From here on out, the ride consisted primarily of long eastbound stretches with the occasional turn mixed in and nothing particularly exceptional to note.  The lunch in Mermentau was quite nice, noshing on Quizno’s subs underneath the Railroad Avenue bridge crossing whatever waterway that was that eventually feeds into Lake Arthur. It was there at lunch where we learned that Dana had been in a spill that day as well, bloodying up his knee and elbow and tearing up his new Tour du Rouge jersey.  Fortunately for the entire group those were the two worst accidents of the entire ride and they caused little more than road rash; much better than the previous year where a number of riders found themselves in ambulances on the way to a hospital for repairs.  Good riding guys!

After lunch was a quick 10 mile ride to a tailgate stop at a post office in Morse, which was only notable for the heat and lack of shade, as well as a big old snake in a ditch just short of the post office that was chasing after something with a purpose (most likely lunch).  From there it was another 22 miles to our last stop of the day at the Kaplan High School stadium parking lot.  This is one stop I was most grateful for as my left calf had been threatening to cramp up and my energy was waning quickly for about five miles before we got to the stop.  And what a stop it was, those volunteers were great there, offering to fetch us any drinks or snacks or ice cold paper towels that we needed to recover so we could sit and rest.  It’s volunteers like that that make rides like the Tour du Rouge such a pleasure to ride.  I can’t thank them enough for coming out in the heat to help us recover and have our fun.  If it weren’t for them, the last nine miles might have been murder for me to complete.  As it was I still managed to drag ass the final three or four miles, slowing down our group, especially as we approached the outskirts of Abbeville.  Fortunately for me and the rest of the group, we got caught at a stop light at Park Avenue, just before we had to climb yet another bridge over some more intercostal waters.  That brief stop allowed me to catch my wind and stretch out my back enough to get across town and into the Sunbelt Lodge without much more discomfort.  Thank heaven for small favors.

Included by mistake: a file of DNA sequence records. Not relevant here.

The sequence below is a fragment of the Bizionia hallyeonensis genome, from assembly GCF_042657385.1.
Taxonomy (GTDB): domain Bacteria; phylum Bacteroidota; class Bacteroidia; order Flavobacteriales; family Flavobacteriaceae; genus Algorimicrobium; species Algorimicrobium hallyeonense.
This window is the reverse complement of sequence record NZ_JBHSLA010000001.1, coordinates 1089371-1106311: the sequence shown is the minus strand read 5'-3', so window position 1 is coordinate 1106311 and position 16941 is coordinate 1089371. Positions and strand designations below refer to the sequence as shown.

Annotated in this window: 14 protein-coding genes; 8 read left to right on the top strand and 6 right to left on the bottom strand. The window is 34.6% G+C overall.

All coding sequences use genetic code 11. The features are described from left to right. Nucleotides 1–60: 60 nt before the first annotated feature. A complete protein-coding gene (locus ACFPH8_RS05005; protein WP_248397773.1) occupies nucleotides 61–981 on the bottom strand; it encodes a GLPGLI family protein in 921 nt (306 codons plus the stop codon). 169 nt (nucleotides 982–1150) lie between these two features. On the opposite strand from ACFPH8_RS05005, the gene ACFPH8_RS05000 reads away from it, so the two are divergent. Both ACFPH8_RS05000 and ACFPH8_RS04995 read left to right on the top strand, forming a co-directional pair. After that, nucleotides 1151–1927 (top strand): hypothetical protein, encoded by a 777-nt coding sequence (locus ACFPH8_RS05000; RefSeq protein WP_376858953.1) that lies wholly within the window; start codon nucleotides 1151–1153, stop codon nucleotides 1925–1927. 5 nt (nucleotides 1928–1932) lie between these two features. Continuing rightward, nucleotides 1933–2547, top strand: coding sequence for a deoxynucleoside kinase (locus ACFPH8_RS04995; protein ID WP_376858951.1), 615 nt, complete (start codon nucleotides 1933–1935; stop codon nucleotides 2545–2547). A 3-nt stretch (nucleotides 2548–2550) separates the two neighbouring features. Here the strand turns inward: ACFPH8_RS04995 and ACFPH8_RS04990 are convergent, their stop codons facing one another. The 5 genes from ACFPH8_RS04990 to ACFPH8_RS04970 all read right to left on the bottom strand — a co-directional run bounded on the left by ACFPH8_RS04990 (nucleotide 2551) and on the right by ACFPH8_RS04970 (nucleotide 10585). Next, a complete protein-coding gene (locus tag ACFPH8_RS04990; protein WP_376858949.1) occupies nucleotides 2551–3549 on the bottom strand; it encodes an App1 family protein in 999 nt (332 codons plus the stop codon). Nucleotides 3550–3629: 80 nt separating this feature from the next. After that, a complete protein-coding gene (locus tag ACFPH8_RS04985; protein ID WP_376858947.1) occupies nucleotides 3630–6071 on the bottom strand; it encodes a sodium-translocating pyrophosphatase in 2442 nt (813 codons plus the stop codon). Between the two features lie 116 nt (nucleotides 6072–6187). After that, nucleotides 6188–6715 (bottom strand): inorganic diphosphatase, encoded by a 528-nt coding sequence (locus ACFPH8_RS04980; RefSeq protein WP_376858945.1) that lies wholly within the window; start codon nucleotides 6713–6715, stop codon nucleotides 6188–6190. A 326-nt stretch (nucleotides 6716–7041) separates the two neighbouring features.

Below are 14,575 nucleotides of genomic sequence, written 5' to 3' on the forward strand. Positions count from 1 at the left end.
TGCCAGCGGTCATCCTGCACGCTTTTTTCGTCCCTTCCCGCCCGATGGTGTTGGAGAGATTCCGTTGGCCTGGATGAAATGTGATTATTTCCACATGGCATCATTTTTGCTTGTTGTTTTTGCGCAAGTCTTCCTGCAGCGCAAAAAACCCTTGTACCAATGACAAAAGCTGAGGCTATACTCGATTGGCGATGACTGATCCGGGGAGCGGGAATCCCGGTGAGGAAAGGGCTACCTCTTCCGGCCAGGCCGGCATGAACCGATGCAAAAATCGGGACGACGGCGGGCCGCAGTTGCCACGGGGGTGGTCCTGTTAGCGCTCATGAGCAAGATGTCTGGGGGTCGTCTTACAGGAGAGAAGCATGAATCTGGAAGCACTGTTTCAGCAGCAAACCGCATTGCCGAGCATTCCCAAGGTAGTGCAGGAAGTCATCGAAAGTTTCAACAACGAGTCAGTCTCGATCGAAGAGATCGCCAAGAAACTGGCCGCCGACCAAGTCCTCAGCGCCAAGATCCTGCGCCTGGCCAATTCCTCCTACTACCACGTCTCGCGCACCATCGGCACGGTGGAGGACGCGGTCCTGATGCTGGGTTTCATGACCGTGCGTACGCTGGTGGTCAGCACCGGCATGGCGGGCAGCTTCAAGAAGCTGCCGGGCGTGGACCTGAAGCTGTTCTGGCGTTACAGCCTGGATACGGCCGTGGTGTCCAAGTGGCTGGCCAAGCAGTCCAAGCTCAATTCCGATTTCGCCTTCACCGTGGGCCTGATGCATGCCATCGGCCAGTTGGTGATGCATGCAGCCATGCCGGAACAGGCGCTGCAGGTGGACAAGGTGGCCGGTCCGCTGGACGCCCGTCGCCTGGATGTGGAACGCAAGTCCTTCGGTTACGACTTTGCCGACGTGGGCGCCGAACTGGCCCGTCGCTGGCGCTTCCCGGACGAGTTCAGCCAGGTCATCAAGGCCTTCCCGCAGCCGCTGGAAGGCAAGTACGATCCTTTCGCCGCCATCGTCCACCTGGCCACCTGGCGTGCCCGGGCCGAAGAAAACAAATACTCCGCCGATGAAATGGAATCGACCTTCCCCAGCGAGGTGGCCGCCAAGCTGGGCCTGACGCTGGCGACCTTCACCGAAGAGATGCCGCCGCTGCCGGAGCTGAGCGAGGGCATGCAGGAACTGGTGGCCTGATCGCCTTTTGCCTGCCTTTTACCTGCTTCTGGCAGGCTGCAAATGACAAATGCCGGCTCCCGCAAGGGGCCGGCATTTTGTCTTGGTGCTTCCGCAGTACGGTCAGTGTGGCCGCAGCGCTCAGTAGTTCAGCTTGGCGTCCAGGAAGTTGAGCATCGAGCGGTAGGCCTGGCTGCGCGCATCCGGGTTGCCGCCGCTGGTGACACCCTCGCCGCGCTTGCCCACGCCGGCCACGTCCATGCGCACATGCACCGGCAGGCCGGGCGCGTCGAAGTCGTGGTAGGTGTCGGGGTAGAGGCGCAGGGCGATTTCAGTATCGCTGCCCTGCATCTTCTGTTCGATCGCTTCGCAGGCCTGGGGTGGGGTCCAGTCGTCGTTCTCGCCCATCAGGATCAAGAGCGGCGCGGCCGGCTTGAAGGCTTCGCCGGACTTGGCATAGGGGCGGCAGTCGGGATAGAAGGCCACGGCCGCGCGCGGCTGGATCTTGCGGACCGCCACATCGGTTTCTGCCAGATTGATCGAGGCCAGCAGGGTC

Dory unloads the good stuff

Dory unloads the good stuff

After a bit of rest, a bit of beer, and a “shower” in our room (I couldn’t figure out how to get the water to come out of the showerhead and had to keep bending down to get water from the tub faucet — fortunately, my roommate, Keith, another Ohio boy, told me how to do it after the fact, something that will come in handy if we stay here again next year), we packed into the vans and shuttled down to Comeaux’s Cafe for some tasty pork chops, gravy, and bread pudding.  After dinner we had a great time listening to all of the riding groups sing a song about themselves (including Dana’s audience participation number that may end up becoming the official theme song of the ride in years hence), and then capped off the evening with a speech from (IIRC) the head of the Lake Charles Red Cross chapter, reminding us all why we’re doing what we’re doing.  From there, it was a shuttle back to the Sunbelt Lodge and a night’s sleep before an optional early rise the next morning.

Final numbers: 106.65 miles, Elapsed time 6:10:07, average 16.97 MPH